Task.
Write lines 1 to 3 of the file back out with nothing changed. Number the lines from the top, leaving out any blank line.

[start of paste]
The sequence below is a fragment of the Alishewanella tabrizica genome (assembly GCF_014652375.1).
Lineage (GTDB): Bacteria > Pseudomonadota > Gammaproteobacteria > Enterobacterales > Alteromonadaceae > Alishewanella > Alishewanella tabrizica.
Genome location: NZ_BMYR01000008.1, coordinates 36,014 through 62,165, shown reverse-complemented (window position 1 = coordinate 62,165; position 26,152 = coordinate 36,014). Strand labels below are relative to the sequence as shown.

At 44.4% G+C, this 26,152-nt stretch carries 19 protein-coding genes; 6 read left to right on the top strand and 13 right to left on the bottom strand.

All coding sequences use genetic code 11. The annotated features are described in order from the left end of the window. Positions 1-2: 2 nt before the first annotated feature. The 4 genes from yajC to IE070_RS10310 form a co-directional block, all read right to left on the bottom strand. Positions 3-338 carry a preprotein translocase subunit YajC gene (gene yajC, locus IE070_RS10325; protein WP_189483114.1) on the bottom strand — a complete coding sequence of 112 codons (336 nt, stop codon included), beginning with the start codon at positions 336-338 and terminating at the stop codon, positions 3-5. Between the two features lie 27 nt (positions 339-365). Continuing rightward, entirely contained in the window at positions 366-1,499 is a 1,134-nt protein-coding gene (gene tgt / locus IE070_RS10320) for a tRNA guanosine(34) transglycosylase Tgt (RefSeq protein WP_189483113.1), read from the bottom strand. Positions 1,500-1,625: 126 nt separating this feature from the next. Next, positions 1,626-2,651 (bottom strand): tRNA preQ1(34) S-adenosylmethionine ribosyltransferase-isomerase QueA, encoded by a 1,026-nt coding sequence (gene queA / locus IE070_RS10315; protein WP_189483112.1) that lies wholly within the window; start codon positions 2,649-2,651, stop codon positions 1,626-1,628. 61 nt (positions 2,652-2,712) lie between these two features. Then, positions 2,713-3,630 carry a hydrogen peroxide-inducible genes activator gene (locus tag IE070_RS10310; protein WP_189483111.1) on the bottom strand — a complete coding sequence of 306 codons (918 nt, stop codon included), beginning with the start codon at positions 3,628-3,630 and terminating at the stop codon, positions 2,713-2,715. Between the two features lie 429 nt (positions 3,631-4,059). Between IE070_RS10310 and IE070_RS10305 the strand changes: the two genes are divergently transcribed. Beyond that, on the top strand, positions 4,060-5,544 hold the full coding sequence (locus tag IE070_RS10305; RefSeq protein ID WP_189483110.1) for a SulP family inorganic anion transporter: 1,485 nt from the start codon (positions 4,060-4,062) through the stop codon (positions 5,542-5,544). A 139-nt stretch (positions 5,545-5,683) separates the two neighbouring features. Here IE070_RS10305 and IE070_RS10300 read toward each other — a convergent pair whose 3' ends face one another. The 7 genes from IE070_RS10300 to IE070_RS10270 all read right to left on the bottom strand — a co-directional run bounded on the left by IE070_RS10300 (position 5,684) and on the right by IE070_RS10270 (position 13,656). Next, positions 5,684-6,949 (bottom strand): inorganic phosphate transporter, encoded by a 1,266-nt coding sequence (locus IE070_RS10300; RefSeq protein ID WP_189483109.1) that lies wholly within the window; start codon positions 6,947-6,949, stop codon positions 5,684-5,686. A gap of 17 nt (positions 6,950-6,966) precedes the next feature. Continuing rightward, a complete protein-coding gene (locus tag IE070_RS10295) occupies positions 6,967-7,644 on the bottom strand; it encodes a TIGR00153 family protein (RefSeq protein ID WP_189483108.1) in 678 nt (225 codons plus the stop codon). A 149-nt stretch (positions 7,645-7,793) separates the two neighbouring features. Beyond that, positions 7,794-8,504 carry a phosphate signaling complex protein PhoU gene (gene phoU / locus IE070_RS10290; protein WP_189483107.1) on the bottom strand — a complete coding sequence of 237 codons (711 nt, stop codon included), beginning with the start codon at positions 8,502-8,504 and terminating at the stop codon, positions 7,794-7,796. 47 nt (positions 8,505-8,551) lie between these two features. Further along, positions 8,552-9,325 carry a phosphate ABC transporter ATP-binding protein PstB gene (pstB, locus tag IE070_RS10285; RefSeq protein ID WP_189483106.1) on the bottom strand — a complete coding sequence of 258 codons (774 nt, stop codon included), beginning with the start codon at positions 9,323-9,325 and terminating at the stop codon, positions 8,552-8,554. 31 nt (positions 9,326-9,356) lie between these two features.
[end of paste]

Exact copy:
The sequence below is a fragment of the Alishewanella tabrizica genome (assembly GCF_014652375.1).
Lineage (GTDB): Bacteria > Pseudomonadota > Gammaproteobacteria > Enterobacterales > Alteromonadaceae > Alishewanella > Alishewanella tabrizica.
Genome location: NZ_BMYR01000008.1, coordinates 36,014 through 62,165, shown reverse-complemented (window position 1 = coordinate 62,165; position 26,152 = coordinate 36,014). Strand labels below are relative to the sequence as shown.